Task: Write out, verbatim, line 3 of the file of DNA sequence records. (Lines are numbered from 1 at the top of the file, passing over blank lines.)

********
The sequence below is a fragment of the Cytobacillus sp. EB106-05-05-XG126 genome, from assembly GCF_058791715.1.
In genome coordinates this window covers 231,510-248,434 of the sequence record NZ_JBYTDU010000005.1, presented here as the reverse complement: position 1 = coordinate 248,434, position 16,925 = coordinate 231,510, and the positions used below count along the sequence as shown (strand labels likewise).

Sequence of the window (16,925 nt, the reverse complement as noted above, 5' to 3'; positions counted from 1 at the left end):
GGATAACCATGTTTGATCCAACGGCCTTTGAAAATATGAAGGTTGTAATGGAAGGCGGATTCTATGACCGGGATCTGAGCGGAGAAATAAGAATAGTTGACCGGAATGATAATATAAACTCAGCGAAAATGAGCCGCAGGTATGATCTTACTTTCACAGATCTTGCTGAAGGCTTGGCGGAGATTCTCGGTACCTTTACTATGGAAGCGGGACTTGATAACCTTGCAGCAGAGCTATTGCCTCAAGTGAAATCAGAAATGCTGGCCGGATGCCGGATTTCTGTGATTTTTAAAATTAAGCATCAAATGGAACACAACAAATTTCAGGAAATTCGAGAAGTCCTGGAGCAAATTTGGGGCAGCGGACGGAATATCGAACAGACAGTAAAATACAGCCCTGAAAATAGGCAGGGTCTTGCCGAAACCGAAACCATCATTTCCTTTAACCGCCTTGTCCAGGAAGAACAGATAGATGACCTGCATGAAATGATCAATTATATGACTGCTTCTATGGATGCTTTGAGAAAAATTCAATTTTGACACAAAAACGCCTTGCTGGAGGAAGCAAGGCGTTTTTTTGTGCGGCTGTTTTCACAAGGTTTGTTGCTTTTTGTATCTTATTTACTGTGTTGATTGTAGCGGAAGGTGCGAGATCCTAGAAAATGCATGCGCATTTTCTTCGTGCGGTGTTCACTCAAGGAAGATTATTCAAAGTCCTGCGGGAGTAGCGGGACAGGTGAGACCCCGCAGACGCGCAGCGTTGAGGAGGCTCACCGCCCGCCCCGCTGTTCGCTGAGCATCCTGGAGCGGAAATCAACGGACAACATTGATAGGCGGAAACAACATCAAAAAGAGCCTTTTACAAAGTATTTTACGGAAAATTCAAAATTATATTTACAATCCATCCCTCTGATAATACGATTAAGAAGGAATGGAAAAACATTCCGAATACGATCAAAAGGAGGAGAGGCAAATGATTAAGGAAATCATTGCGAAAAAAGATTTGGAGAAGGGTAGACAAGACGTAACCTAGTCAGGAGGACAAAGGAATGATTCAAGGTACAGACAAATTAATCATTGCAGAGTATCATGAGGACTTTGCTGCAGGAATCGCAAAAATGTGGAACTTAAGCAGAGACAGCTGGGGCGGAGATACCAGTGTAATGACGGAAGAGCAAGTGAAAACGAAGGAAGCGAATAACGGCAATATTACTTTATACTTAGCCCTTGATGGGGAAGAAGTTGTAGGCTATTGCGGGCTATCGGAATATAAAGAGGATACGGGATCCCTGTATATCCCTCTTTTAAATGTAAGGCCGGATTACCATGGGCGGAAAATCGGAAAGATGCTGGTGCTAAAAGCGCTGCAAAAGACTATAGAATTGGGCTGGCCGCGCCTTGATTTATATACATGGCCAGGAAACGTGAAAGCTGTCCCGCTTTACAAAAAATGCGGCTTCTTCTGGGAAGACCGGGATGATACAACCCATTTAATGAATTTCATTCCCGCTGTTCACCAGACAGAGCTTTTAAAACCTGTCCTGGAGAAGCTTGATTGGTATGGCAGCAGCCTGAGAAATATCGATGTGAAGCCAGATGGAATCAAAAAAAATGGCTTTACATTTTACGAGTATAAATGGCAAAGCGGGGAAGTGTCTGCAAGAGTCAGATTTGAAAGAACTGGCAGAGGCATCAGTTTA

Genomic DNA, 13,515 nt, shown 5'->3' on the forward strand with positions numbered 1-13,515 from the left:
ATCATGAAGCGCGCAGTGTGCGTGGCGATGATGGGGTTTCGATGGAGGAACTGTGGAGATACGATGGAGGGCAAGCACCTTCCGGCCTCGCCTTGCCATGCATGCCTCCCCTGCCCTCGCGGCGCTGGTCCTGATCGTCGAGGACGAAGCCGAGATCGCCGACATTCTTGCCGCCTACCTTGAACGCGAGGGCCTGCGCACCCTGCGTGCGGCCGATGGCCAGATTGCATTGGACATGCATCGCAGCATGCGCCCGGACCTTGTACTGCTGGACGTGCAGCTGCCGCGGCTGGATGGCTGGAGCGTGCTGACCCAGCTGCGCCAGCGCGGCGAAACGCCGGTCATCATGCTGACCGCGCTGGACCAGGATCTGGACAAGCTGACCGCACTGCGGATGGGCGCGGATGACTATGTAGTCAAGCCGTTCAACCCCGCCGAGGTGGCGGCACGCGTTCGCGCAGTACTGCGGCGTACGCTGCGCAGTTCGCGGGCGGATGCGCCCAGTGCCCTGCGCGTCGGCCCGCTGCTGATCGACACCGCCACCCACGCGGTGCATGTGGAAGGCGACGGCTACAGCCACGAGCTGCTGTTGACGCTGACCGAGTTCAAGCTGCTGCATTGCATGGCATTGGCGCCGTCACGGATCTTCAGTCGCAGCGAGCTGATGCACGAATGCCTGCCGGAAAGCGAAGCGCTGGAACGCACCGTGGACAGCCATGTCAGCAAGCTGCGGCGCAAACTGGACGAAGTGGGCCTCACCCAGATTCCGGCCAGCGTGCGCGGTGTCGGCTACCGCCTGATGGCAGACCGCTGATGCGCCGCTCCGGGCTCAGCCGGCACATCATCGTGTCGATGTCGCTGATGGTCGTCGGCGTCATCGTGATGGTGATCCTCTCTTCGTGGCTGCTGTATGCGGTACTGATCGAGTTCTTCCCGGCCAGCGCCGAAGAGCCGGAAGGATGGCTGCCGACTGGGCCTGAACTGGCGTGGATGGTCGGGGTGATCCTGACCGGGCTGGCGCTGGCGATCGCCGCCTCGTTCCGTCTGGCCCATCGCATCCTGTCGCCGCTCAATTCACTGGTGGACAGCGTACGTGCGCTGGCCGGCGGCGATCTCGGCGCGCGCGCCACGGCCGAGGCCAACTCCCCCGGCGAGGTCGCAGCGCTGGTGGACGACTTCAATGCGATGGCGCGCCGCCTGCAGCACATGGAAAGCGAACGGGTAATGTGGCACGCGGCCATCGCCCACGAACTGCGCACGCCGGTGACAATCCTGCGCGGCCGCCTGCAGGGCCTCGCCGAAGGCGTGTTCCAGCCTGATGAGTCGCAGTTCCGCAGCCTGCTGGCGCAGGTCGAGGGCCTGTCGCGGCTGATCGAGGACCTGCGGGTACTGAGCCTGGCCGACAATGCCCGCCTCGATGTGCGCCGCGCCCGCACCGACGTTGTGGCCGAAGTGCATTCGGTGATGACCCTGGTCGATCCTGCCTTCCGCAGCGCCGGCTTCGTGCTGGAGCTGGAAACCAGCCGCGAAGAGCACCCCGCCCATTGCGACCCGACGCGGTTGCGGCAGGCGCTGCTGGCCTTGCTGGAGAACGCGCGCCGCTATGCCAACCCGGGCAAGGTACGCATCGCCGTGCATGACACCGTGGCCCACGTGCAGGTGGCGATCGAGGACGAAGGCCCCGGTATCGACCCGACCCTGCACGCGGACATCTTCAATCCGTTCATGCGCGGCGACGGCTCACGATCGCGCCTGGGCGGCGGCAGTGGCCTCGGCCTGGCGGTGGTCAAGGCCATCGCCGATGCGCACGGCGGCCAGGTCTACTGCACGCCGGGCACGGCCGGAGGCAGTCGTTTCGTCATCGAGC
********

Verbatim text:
Sequence of the window (16,925 nt, the reverse complement as noted above, 5' to 3'; positions counted from 1 at the left end):